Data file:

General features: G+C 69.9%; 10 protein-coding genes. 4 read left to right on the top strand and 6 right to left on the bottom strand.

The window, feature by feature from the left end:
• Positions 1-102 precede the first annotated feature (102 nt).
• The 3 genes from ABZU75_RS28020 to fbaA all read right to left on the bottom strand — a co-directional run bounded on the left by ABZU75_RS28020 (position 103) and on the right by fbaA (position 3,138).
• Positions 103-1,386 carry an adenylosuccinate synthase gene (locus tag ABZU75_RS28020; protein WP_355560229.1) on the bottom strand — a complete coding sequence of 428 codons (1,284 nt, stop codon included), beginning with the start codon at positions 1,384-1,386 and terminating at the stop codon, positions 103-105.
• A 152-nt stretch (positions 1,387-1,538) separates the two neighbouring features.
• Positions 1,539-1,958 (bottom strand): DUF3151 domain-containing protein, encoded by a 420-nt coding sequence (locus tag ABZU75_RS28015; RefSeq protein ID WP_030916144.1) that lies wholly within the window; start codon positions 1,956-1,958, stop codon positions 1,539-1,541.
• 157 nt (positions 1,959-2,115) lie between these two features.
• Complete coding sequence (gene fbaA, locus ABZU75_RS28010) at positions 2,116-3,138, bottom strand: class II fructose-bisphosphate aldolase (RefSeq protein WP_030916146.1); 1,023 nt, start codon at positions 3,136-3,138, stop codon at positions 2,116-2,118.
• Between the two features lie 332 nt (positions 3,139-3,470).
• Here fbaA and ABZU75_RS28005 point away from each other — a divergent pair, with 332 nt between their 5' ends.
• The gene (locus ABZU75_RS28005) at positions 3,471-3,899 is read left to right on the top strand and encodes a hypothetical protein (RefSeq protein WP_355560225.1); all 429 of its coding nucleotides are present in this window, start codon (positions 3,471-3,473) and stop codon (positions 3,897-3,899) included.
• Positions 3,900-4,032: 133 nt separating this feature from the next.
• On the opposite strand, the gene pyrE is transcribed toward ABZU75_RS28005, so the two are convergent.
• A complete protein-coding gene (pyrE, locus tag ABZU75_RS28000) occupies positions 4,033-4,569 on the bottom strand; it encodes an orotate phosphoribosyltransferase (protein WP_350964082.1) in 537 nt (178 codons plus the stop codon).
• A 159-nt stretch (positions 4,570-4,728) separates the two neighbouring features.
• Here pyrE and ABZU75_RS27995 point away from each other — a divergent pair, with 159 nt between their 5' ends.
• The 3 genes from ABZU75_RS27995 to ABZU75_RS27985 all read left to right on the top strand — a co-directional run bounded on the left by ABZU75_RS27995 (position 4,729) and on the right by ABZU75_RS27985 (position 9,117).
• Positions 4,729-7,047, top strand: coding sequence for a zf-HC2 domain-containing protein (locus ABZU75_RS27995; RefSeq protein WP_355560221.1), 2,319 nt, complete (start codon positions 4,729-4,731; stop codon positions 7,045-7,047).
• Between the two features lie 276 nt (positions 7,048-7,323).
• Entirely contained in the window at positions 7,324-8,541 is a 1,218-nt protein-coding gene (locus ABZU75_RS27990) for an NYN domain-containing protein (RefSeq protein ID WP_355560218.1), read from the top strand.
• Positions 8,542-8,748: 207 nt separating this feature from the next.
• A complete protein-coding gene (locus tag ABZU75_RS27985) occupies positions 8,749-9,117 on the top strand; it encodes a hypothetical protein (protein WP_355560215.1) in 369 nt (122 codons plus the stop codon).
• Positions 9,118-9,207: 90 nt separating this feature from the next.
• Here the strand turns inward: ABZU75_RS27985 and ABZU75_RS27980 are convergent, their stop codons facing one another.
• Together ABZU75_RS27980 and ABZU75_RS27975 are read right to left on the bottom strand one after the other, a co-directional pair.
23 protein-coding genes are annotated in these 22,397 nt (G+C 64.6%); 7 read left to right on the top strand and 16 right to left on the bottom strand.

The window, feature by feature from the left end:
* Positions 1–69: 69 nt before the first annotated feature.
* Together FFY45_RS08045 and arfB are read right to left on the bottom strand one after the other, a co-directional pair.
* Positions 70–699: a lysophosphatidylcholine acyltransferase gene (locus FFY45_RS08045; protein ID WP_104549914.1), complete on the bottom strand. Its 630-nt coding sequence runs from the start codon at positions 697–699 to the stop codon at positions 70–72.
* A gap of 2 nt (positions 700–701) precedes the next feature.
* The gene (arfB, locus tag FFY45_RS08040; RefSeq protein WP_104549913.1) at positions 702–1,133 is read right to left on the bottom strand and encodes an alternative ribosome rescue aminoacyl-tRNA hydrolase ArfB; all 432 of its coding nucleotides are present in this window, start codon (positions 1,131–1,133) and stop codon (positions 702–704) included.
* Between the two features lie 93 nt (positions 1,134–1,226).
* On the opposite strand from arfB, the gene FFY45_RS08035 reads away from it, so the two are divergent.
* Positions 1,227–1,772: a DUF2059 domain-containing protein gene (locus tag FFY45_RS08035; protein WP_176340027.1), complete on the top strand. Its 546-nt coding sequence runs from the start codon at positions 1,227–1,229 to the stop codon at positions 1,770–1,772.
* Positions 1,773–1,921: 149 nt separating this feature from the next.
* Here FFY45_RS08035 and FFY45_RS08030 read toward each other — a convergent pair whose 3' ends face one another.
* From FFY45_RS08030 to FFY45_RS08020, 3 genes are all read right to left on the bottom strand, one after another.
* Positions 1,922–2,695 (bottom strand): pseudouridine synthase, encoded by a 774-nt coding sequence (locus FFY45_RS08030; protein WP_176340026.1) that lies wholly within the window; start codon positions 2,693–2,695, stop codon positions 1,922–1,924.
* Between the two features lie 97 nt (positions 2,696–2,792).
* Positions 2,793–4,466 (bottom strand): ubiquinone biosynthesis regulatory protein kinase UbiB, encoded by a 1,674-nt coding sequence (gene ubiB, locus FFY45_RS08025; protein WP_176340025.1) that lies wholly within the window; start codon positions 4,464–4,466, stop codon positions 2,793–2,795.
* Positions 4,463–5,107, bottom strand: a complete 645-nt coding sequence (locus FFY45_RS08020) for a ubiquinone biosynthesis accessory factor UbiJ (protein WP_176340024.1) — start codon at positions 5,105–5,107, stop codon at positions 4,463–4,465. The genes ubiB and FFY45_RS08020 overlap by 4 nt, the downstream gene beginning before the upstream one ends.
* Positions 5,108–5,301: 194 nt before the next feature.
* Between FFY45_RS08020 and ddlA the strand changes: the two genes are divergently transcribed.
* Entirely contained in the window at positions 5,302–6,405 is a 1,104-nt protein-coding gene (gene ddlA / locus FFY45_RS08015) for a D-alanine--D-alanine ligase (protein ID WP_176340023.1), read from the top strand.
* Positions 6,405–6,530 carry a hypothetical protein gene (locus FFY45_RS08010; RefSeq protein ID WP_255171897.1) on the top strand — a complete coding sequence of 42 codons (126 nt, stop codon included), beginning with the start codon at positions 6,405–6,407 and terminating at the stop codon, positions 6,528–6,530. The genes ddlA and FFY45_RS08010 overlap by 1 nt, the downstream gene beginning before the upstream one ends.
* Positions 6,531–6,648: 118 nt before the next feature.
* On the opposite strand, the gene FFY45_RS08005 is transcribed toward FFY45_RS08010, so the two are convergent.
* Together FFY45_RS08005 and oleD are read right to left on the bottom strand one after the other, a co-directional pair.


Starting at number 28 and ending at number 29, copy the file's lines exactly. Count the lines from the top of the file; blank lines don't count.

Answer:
The window, feature by feature from the left end:
* Positions 1–69: 69 nt before the first annotated feature.